Figure 4
Figure 4

GTM is usually used in combination with Akamai edge servers with a URL, for example being exposed on the Akamai edge with a property that has as an origin. The GTM DNS is configured via a web interface. The configuration for the GTM DNS includes

■ A list of hosts, for example to balance the requests over with a loadbalance weight to be applied to each host
■ A health endpoint, which is a URL path, for example, /health, such that if the <host>/path returns an HTTP 200, then traffic can be routed to <host>


The Akamai Web Application Firewall (WAF) detects and prevents a wide range of potential attacks before they reach your datacentres. The WAF covers the following categories of defence

■ Network layer controls that allow administrators to block traffic from specific IPs, subnets, CIDR block ranges or geography
■ Application layer controls that inspect traffic for SQL Injection attacks, Cross Site Scripting attacks, Remote File Inclusion attacks and other injective attacks
■ Rate Controls that limit the number of requests from individual IPs or subnets to a configurable number over a period
■ Slow POST requests that triggers alerts or abort actions for requests that come in under a threshold


Bot traffic makes up about 30% of all traffic on the web. There are good bots and bad bots. Good (or goodish) bots include search engine bots, for example, those of Google. Bad bots include those that scan websites looking for vulnerabilities, spam bots that look to post spam advertising, DDOS botnets or bots acting for your company’s competitors that probe your website to determine the prices of your products or to obtain quotes for services, so that they can offer more competitive prices.

Because bots can often be beneficial rather than harmful, Akamai manages bots rather than simply blocking them. The process starts with detecting and identifying the bots. Akamai detects bots based on behaviour and identifies many of them based on signatures. Alerts are raised for those that are not identified by Akamai giving the customer a chance to identify them. This is useful, for example, if you have chosen to use synthetic monitoring to test your applications and the monitoring traffic has been detected as a bot by Bot Manager. Once identified, configurable rules are triggered to manage the bot’s behaviour. Responses can include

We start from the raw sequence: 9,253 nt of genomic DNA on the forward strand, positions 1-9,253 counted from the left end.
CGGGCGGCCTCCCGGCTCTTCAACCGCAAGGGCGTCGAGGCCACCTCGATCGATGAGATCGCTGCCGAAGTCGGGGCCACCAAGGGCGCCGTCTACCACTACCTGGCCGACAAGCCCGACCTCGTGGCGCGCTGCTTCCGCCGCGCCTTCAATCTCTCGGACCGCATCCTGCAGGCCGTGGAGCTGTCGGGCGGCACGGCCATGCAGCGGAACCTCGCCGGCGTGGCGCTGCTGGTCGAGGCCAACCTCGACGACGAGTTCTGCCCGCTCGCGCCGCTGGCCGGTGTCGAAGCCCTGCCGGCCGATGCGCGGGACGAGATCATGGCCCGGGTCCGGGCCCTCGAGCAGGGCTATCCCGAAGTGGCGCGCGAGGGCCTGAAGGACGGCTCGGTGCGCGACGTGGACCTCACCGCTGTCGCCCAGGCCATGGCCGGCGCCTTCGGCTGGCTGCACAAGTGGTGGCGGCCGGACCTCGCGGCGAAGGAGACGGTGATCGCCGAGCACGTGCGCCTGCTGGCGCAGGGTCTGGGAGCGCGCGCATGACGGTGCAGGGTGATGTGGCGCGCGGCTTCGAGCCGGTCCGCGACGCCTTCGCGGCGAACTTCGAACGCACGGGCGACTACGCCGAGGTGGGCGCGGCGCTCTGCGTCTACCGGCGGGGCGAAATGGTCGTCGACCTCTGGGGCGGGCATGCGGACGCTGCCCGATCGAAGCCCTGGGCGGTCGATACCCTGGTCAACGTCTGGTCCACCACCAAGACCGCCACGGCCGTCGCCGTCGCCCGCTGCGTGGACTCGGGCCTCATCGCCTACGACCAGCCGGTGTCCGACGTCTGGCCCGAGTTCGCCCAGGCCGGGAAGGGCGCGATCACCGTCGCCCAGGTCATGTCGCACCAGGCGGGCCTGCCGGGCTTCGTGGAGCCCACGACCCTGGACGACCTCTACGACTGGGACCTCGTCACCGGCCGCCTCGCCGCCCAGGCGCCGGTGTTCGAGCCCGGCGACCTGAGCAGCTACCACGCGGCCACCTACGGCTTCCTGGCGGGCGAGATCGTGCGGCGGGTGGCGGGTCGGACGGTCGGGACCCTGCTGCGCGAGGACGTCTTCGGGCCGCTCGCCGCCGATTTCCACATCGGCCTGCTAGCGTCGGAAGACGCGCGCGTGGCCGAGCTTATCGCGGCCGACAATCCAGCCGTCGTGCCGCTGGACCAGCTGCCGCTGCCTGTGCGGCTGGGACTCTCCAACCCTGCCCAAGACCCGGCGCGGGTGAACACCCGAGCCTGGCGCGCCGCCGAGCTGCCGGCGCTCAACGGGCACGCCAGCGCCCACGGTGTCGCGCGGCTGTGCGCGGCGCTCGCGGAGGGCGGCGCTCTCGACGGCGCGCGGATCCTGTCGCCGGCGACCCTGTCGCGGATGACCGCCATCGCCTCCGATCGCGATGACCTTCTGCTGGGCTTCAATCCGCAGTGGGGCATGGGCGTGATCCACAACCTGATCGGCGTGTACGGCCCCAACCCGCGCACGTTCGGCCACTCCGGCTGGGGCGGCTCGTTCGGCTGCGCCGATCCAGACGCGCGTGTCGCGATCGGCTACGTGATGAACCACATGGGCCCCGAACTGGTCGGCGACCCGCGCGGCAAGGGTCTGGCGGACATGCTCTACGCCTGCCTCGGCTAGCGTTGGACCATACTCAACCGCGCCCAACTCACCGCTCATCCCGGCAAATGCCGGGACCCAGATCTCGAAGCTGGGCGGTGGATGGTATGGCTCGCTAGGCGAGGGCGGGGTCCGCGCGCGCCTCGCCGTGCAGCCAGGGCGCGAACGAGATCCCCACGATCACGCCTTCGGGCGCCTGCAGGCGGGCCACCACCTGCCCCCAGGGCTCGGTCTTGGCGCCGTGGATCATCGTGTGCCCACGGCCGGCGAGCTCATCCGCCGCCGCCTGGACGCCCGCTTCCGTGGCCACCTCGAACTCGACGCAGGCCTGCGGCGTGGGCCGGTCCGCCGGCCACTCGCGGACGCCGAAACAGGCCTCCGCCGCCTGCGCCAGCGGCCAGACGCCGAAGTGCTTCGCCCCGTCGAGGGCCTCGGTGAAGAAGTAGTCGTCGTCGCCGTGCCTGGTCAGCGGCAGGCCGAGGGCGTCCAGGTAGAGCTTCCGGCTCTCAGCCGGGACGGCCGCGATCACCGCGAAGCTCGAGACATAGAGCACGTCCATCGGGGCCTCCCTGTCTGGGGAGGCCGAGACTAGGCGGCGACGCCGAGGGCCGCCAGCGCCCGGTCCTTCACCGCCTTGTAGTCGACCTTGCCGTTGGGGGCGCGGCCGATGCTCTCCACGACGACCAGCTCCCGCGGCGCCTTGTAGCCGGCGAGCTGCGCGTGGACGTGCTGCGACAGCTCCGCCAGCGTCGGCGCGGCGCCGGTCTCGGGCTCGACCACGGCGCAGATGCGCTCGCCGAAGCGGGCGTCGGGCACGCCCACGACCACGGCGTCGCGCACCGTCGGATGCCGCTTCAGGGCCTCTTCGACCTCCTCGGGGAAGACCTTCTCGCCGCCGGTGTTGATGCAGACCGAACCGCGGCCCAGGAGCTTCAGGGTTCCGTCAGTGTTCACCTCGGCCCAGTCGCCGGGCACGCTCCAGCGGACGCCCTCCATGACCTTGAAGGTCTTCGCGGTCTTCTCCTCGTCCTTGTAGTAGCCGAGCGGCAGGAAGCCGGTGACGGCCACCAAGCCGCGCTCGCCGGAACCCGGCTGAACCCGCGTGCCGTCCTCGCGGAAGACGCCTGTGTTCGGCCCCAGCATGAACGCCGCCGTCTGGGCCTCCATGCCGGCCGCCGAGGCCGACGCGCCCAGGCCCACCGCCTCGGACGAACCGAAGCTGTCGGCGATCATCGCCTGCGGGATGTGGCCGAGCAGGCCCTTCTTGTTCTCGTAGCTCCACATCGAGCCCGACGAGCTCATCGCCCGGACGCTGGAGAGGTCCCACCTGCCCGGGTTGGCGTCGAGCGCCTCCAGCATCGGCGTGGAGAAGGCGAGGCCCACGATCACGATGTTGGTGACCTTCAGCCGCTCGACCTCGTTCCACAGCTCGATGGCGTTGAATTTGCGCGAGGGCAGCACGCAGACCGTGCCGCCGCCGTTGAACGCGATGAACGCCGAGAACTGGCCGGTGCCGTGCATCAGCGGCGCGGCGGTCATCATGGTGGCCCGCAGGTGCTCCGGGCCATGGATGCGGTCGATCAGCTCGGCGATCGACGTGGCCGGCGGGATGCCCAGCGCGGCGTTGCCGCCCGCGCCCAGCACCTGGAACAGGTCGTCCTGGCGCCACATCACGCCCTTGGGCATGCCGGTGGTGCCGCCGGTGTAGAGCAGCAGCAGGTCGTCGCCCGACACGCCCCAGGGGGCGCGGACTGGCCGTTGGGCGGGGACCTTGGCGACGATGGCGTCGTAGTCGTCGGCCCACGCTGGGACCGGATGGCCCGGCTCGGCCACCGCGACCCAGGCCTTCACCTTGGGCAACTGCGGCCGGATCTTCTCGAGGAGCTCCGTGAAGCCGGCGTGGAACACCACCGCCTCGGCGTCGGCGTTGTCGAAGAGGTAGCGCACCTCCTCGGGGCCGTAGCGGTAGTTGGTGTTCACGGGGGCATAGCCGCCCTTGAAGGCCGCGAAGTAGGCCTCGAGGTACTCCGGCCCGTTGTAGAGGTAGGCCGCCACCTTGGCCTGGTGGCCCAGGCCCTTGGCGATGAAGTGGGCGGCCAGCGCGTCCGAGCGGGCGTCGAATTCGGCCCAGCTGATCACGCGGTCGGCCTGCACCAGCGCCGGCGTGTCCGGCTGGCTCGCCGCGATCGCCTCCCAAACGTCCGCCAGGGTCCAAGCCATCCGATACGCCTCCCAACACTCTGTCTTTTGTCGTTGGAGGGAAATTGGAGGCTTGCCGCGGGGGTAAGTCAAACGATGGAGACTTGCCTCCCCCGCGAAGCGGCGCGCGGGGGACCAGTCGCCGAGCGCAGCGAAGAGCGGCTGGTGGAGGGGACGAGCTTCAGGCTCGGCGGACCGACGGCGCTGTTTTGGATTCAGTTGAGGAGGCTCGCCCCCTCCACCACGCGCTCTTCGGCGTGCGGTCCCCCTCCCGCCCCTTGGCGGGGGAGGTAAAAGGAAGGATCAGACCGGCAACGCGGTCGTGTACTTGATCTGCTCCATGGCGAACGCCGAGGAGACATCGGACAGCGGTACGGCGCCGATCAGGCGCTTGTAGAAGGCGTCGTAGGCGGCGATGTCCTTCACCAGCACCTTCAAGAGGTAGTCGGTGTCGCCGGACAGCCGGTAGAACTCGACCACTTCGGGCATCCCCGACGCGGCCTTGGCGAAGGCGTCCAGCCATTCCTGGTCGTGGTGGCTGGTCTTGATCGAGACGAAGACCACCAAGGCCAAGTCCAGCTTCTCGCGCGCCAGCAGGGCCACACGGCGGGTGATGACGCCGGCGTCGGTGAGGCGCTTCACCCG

■ Monitoring – simply monitor the bot’s behavior
■ Block – deny access
■ Tarpit – serve no response
■ Serve alternate content – serve up a different page or response from ordinary traffic

The last option is particularly useful when dealing with competitor’s who scrape your site for competitive advantage, for example, trying to retrieve the latest prices for goods. In this case you serve different prices to the ones your customers see.


Edge services are critical components in an internet scale architecture because they offload a lot of processing from your transactional systems to services close to the consumer. This is also an ideal place to put in place security against certain types of attacks and also to manage the many bots that make up a reasonable portion of internet traffic.


[3] The Akamai Network: A platform for High Performance Internet Applications (retrieved from here)
[4] Consistent Hashing and Random Trees: Distributed Caching protocols for Relieving Hot Spots on the World Wide Web (retrieved from here)

Gareth Badenhorst

Senior Architect

Gareth Badenhorst is a Lead Solution Architect and Design Authority in Endava with more than two decades experience in IT. He has a background as an engineer and still enjoys getting his hands dirty whenever possible. He has travelled the journey from traditional service oriented architectures to microservices and has had a recent focus on the end to end architectural concerns. Gareth likes music, movies and microservices. He also rocks the best mustache this side of Movember.